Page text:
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AUSTRALIA

'A circus': Alarming safety incidents in Juvenile Justice

Rising assaults, horrific self-harm incidents and insecure cells have undermined safety for staff and young people in NSW Juvenile Justice, reports and statistics leaked to the Herald show.

In one case this year, a detainee in youth custody alleged he had been sexually assaulted in his private cell by another staying in the one next door. Only after the allegation did staff realise that a metal panel separating the two rooms could be removed and its screws were stuck in with toothpaste.

Corrections Minister David Elliott will face a parliamentary estimates hearing on Tuesday to answer questions about Juvenile Justice, which has failed to prevent a range of serious incidents this year.

At one custody centre where self-harm incidents have surged, a teenage boy cut off part of his ear and flushed it down the toilet. A detainee at the same centre who punched and kicked a corrections officer unconscious had to be held back by his peers.

“It’s a circus,” said one source, who worked in the agency’s operational arm. “The focus is on glossy brochures and theoretical visions, as opposed to common sense safety strategies to protect staff and stop young people mutilating themselves.”

The agency’s executive director, Melanie Hawyes, said keeping young people busy and interested in programs, school and work was her common sense strategy and not “some highfalutin’ theory”.

“I take safety really seriously,” Ms Hawyes said. “We do everything we can to keep people safe."

Juvenile Justice hired 22 new caseworkers to help with its 266 detainees and introduced 24-hour access to psychological help. It has spent more than $1 million putting staff through a two-day risk de-escalation course as well as further training around protective tactics and countering violent extremism.

But since the Herald revealed the use of solitary confinement in Juvenile Justice in 2016, the agency has faced a number of worrying security incidents.

An independent report into the use of force and isolation – which the minister had said he hoped to receive last January – remains unfinished.

On January 23, Mr Elliott received a briefing note about an alleged sexual assault against an 18-year-old man in Juvenile Justice, which looks after people aged up to 21 ½.

The young man at the Acmena centre in northern NSW had reported that an 18-year-old in the cell next door had entered his room via an air vent and sexually assaulted him, according to Juvenile Justice.

“I was deeply concerned by the alleged assault at Acmena,” said Mr Elliott. “The room has undergone urgent maintenance to secure the panel. I am advised no other room within the state’s facilities has the same issue.”

Police interviewed both boys but were unable to find any other evidence and decided not to press charges.

“The wishes of the alleged victim are obviously a clear factor in that,” Ms Hawyes said.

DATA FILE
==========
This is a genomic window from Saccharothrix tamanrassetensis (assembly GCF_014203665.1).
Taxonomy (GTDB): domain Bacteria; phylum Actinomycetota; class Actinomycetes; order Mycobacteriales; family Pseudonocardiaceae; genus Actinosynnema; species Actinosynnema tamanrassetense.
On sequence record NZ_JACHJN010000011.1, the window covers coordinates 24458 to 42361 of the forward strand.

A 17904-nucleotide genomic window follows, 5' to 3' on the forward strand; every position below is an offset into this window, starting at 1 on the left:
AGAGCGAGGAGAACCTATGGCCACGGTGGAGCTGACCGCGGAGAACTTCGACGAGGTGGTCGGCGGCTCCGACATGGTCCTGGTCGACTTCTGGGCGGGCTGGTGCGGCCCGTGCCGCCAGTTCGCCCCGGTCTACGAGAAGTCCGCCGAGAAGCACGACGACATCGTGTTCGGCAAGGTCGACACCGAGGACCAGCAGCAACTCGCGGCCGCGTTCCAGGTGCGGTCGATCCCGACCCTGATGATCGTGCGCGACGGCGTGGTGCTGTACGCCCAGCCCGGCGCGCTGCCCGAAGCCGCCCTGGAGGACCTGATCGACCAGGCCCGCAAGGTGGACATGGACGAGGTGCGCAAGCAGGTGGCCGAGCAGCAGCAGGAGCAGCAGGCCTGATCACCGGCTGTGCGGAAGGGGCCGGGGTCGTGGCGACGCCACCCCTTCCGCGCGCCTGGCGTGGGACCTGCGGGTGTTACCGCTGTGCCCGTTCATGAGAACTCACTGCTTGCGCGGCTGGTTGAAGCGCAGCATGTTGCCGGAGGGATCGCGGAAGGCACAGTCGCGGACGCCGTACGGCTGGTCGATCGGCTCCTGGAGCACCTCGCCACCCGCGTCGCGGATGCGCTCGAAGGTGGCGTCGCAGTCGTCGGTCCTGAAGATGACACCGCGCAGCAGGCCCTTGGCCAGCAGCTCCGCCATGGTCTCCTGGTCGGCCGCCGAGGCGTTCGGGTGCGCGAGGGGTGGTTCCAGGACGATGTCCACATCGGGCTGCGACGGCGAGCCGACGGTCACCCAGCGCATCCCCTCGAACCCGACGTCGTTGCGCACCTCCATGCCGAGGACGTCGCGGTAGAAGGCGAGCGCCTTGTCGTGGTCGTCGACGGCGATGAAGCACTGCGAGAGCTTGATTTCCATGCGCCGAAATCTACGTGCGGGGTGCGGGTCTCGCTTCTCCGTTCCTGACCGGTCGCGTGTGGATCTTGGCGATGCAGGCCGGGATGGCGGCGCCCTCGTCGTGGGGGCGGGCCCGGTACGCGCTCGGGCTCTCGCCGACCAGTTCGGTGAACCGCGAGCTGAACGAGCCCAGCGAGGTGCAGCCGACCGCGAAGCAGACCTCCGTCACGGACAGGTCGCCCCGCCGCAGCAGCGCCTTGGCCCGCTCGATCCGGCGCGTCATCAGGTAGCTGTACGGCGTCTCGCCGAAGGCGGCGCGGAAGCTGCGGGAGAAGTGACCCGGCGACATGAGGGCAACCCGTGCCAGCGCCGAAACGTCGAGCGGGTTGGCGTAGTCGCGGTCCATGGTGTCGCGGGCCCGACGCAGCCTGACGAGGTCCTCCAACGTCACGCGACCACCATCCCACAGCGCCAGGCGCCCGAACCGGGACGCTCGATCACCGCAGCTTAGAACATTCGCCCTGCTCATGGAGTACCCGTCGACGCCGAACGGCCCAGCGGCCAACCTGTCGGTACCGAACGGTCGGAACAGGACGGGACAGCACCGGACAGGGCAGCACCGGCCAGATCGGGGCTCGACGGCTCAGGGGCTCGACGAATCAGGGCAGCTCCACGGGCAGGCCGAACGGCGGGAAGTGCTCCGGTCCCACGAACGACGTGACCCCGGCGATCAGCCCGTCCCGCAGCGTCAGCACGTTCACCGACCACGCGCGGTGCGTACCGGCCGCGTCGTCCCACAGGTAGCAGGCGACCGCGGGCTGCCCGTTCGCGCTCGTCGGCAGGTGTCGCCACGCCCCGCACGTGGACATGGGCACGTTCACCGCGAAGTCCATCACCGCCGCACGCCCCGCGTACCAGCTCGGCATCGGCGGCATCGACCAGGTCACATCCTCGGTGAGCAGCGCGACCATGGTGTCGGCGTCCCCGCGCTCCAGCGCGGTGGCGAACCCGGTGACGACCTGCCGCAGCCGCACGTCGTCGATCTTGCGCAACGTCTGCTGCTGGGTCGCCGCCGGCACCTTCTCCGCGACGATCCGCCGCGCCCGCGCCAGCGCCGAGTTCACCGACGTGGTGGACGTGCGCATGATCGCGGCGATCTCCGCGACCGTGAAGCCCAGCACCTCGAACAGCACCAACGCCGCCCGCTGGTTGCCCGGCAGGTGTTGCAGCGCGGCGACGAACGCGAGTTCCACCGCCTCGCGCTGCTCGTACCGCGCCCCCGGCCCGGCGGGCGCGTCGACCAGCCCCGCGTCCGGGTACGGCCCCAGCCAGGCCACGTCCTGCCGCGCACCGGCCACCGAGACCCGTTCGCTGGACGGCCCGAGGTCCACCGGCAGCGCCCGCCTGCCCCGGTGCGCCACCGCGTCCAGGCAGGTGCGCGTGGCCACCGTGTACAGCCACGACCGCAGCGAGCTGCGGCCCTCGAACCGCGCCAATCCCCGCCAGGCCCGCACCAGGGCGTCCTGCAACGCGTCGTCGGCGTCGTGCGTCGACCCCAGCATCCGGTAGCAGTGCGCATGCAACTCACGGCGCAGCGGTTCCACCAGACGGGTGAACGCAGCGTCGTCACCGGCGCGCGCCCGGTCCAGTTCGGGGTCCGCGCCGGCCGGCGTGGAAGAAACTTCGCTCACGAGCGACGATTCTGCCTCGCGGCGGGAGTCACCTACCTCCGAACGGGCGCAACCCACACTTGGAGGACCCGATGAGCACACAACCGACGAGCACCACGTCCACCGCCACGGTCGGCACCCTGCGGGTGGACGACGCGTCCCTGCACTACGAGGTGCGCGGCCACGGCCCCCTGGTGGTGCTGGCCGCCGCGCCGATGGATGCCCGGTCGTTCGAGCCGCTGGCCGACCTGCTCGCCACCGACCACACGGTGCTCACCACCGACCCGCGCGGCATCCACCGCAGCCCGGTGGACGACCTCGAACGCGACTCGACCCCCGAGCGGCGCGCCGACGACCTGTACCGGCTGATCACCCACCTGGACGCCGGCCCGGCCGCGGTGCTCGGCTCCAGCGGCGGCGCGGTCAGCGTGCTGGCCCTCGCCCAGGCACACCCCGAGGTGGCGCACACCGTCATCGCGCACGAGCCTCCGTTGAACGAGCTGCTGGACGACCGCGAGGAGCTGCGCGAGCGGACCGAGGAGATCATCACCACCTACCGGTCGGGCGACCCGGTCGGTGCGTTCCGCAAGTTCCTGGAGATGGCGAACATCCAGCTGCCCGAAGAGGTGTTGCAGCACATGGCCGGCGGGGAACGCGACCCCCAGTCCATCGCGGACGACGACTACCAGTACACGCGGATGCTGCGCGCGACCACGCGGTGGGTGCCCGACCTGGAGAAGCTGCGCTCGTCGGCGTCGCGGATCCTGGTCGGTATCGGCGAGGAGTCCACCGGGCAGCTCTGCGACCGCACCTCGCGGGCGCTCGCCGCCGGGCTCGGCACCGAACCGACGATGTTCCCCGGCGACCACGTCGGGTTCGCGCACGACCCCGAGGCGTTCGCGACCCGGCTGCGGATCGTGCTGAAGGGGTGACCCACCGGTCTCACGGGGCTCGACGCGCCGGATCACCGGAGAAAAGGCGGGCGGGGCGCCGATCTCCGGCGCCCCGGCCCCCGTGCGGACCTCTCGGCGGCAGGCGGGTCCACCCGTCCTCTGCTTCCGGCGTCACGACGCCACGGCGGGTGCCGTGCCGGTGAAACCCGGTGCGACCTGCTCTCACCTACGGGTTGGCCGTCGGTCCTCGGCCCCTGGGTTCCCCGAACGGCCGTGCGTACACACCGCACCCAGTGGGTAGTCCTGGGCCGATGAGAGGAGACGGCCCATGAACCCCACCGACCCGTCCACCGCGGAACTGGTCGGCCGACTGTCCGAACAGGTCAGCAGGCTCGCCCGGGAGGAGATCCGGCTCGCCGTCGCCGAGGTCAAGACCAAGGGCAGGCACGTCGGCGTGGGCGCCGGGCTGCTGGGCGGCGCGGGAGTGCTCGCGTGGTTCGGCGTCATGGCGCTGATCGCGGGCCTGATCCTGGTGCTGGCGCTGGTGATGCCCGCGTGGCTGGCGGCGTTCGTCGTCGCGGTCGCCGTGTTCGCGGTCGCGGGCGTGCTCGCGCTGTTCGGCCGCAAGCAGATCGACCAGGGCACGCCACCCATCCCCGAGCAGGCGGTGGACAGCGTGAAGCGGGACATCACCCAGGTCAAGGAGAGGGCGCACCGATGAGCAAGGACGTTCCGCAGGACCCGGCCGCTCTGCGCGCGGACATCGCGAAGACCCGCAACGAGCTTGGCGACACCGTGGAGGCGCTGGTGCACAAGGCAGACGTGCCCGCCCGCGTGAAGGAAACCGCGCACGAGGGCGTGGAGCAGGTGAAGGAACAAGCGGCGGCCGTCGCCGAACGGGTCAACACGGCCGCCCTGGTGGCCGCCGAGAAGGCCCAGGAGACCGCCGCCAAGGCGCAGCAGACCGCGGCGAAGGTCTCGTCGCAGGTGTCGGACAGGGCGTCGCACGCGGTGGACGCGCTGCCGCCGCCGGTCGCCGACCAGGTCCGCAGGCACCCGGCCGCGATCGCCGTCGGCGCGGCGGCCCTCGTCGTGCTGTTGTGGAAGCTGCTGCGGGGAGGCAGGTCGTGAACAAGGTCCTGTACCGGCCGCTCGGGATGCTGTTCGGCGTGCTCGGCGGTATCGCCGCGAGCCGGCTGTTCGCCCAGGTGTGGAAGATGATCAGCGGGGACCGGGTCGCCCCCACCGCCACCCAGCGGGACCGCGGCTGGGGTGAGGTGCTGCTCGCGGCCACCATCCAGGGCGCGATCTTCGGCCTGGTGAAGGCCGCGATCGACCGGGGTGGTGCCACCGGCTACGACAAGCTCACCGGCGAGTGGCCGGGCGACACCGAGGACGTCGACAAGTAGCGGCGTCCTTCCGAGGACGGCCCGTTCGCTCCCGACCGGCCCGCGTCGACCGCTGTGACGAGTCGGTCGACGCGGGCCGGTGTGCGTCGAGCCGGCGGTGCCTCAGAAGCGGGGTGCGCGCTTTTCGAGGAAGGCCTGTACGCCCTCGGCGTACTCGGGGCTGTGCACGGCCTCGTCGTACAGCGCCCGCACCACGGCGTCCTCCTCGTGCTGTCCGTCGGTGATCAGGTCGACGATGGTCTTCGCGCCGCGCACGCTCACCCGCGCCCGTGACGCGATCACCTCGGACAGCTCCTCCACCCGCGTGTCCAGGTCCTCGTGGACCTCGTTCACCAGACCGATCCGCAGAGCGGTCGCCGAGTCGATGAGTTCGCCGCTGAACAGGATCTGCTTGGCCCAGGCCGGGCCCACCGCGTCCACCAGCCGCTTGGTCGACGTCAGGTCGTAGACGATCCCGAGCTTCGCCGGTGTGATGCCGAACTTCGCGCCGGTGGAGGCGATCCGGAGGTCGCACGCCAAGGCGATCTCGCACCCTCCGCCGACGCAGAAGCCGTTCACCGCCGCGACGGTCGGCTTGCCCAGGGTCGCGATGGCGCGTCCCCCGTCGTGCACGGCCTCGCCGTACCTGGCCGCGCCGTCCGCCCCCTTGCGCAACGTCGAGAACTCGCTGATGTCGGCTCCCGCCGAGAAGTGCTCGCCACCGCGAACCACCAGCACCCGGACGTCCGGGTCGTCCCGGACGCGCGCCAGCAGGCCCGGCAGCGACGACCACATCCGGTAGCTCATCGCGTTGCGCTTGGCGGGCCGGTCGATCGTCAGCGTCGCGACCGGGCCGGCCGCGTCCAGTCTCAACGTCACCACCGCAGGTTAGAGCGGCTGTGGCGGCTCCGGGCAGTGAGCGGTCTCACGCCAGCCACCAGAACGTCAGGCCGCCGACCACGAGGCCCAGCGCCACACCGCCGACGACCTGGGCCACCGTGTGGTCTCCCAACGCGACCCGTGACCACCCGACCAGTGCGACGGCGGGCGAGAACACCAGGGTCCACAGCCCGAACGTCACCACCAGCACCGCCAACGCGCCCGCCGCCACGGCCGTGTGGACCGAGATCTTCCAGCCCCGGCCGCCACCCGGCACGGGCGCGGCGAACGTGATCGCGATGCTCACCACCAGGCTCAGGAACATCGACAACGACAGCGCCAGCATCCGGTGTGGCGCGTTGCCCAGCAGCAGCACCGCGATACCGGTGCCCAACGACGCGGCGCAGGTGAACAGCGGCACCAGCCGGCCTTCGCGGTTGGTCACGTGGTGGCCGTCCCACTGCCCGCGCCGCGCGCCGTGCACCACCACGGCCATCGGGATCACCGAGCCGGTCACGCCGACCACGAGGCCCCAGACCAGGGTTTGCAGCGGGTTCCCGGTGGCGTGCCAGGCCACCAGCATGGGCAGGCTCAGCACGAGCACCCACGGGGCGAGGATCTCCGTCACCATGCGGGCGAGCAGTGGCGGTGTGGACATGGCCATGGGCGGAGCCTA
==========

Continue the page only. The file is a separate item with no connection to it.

A professional standards review found no fault with supervision on the night of the alleged assault, she said, although one of the checks meant to occur every 20 minutes was delayed by 10 minutes.

South of Acmena, there has been trouble at the state’s biggest Juvenile Justice centre, the central coast’s Frank Baxter facility.

On August 7, a detainee punched a 62-year-old corrections officer until he was unconscious. Other detainees held back the aggressor, but he broke free and began kicking the officer in the head.

Ms Hawyes said there were no indicators that the detainee was going to become violent. The attack occurred in a low-risk unit. She said the victim was being supported by Juvenile Justice and was expected to return to work when he had recovered.

Another form of violence challenging staff is the kind young people inflict on themselves.

On June 30 at Baxter, a teenage boy was found to have cut himself with a sharpened rock, after spending time confined on his own. Staff were told the boy had “self-harmed by cutting his right earlobe off” and ordered an ambulance to take him to Grafton Hospital, according to an incident report from the time.

Ms Hawyes confirmed the boy had cut a piece of his earlobe off. A NSW ambulance source said the incident was reported as a “serious haemorrhage” and that the injured teenaged boy was suicidal and violent.

Both the number of assaults on staff and incidents of self-harm have risen steeply at Baxter, according to leaked documents that compared the periods from January to mid-August this year and last.

Physical assaults on staff – which range from spitting to violent attacks – jumped from eight to 25, while self-harm incidents doubled, rising from 52 to 100. Incidents requiring medical help or hospitalisation rose from 30 to 49.

Ms Hawyes said statistics fluctuated from year to year, cohorts of detainees changed in character over time and “a large number of incidents are often associated with a small number of detainees”. For instance, half of the assaults at Baxter were committed by 10 detainees.

The number of staff requiring medical attention after an assault had gone down, Ms Hawyes said.

Several Juvenile Justice sources have expressed frustration to the Herald about a lack of direction within the organisation and a fear that the cultures in individual centres were contributing to violence.

Ms Hawyes said a recent staff survey showed rising levels of satisfaction across a range of measures.

By Patrick Begley and Jacqueline Maley

3 September 2018 

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